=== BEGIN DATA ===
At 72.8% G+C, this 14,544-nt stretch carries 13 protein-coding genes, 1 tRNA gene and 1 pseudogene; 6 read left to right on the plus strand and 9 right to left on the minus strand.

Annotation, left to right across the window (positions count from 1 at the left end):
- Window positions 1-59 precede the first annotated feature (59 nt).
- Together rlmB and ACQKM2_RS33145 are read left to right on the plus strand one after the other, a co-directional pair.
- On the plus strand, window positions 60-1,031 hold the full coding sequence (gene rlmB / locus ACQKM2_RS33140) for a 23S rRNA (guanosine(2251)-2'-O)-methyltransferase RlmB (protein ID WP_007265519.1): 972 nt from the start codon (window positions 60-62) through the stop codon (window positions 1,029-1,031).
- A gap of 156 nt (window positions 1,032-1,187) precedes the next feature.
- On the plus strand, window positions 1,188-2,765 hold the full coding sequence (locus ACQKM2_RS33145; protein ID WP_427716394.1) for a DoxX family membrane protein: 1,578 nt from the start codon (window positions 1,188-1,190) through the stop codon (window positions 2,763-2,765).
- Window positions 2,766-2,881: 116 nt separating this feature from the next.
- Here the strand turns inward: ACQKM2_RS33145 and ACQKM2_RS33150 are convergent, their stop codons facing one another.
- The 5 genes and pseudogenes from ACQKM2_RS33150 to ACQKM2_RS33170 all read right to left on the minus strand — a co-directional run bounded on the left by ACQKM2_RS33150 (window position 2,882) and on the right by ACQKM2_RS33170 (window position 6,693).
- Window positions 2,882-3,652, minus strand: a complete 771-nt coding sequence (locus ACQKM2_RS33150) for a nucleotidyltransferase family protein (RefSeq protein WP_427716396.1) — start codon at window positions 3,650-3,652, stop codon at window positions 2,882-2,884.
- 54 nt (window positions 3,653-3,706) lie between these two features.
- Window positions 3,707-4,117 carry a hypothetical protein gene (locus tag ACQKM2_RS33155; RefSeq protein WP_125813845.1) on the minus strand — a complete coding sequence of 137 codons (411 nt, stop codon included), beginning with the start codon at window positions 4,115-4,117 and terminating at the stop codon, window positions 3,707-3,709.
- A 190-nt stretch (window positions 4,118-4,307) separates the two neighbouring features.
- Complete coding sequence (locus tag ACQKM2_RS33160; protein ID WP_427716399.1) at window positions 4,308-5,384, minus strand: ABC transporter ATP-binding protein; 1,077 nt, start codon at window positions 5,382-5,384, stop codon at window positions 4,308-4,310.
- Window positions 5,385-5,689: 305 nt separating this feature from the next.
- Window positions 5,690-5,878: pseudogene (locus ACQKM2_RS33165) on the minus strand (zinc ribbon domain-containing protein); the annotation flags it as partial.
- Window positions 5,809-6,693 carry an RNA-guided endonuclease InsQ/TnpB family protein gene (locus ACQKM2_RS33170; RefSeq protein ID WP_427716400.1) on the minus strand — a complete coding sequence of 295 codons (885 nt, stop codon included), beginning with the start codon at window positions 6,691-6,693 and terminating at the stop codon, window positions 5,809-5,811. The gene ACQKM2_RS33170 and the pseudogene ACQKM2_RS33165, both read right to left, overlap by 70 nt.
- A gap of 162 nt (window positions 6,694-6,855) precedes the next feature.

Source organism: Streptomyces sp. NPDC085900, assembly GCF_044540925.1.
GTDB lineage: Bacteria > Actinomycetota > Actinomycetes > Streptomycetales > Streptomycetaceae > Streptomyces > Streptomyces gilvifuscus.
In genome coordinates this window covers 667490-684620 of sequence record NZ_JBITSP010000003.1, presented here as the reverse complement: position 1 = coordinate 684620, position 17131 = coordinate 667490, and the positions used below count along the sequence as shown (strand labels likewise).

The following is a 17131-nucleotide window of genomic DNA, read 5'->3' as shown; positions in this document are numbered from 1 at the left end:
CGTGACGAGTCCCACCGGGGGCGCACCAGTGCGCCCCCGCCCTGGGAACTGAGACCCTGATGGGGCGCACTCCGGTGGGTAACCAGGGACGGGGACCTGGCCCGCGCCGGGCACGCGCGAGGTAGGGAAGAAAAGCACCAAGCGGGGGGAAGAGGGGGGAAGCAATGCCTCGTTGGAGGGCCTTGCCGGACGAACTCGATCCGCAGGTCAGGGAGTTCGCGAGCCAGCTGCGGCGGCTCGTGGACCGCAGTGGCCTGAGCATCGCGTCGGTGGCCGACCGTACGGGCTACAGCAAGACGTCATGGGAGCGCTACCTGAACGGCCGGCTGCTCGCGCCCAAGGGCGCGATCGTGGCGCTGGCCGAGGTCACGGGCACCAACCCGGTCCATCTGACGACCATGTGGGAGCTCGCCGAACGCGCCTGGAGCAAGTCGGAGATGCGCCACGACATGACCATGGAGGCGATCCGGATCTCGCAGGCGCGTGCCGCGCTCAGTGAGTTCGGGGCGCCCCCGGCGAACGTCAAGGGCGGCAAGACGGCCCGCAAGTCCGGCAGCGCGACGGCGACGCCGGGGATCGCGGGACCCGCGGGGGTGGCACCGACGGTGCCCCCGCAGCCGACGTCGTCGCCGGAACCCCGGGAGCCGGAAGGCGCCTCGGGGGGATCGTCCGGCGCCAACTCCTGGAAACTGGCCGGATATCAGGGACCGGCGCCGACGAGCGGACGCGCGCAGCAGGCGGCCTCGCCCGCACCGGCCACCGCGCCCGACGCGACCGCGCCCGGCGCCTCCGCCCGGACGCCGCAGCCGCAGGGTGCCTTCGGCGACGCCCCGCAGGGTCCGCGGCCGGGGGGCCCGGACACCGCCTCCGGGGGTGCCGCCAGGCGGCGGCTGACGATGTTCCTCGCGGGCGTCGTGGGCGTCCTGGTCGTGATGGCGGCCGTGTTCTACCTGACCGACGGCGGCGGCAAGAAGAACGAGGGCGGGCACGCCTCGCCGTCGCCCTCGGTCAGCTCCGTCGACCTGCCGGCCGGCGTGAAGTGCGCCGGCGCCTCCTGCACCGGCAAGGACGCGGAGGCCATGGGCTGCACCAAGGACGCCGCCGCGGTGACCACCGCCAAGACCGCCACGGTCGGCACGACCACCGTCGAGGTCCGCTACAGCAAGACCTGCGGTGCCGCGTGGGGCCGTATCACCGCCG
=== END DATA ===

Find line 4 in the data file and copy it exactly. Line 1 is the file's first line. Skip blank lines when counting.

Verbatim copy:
- Together rlmB and ACQKM2_RS33145 are read left to right on the plus strand one after the other, a co-directional pair.